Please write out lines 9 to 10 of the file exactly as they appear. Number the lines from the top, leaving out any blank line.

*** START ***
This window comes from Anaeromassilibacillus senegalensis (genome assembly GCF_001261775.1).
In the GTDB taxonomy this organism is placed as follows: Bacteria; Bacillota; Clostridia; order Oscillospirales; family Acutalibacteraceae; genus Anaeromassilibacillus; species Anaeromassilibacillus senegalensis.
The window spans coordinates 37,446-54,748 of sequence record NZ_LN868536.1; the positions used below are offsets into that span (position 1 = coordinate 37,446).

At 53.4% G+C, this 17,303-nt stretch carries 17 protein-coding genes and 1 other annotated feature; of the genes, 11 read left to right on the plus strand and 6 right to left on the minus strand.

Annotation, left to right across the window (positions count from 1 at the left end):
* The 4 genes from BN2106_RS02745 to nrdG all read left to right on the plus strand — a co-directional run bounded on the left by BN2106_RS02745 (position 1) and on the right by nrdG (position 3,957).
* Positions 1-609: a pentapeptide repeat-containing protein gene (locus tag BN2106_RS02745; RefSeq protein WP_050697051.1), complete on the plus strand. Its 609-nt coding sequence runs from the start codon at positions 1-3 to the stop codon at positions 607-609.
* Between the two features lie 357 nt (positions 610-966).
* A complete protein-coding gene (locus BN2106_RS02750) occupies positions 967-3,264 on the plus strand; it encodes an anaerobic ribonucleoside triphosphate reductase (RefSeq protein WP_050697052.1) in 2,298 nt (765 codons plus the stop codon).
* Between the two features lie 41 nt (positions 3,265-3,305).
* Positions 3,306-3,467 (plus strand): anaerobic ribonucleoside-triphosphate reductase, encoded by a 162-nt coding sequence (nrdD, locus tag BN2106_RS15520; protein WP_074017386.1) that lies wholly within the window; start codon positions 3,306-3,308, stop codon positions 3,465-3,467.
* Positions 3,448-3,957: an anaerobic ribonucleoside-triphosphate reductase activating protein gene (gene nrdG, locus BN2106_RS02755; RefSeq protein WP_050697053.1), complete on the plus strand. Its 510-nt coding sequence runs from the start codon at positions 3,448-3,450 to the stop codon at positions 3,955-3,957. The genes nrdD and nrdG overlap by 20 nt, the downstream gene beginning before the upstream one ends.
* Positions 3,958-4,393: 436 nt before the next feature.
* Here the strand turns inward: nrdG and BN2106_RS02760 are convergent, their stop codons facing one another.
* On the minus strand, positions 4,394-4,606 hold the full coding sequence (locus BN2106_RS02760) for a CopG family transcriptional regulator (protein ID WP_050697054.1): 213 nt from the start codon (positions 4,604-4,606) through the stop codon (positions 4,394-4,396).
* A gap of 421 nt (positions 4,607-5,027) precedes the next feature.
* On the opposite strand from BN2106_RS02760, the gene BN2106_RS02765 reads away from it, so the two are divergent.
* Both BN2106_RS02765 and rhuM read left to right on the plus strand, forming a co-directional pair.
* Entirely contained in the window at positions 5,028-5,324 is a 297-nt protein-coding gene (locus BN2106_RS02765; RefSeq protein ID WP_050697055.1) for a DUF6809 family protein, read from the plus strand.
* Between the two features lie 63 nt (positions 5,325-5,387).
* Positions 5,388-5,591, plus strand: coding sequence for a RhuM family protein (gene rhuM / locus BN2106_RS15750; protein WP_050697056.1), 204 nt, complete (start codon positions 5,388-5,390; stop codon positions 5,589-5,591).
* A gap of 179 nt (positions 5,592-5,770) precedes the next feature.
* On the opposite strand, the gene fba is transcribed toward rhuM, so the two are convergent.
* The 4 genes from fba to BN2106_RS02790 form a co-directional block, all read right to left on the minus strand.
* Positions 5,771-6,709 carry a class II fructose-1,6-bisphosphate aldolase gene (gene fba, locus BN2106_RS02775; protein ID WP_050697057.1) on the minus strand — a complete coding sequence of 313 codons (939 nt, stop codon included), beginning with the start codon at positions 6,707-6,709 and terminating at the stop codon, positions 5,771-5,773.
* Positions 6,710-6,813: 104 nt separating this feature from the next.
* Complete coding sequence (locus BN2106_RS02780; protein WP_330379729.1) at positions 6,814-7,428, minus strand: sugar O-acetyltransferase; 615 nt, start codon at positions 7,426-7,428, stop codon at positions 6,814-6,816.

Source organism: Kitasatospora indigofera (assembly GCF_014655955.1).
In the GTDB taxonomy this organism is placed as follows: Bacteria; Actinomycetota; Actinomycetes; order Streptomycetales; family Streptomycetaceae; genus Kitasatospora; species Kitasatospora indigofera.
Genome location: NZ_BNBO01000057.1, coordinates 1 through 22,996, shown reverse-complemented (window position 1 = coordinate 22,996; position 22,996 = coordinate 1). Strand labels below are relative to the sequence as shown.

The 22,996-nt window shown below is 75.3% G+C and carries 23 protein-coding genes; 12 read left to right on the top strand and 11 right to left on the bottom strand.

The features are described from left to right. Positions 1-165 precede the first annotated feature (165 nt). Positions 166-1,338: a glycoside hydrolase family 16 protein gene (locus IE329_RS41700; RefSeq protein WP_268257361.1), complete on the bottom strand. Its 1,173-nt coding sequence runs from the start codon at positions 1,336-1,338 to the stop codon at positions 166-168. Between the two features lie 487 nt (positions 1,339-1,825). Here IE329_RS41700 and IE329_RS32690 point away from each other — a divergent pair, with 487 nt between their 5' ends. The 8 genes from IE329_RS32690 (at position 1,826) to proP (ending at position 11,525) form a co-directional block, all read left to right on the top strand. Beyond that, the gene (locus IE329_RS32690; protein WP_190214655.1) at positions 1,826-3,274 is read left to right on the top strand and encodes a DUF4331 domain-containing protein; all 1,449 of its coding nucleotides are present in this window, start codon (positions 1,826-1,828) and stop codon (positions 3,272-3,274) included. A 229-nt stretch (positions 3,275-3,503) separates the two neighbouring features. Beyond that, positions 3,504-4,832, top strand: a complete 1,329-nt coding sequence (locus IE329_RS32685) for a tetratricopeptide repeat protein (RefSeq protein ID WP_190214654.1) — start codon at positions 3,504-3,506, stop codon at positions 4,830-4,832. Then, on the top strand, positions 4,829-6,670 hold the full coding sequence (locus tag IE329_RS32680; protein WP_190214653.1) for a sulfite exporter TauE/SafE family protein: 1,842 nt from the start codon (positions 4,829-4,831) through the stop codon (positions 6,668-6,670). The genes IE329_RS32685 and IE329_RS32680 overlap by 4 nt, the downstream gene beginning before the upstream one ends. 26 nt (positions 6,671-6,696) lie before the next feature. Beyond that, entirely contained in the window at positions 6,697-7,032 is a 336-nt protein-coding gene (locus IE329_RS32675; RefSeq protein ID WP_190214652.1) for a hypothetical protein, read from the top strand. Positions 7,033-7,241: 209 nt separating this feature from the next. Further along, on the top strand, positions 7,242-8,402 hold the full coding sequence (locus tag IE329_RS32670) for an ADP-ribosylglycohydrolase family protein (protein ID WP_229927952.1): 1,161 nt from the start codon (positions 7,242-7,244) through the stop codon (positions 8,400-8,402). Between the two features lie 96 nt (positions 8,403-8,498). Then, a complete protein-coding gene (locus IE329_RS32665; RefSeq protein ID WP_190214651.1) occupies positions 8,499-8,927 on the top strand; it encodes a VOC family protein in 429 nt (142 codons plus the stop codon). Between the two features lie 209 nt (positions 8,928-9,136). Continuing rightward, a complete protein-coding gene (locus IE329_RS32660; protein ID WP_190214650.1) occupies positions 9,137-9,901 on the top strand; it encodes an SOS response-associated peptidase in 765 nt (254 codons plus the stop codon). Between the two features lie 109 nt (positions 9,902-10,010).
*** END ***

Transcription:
* A complete protein-coding gene (locus BN2106_RS02750) occupies positions 967-3,264 on the plus strand; it encodes an anaerobic ribonucleoside triphosphate reductase (RefSeq protein WP_050697052.1) in 2,298 nt (765 codons plus the stop codon).
* Between the two features lie 41 nt (positions 3,265-3,305).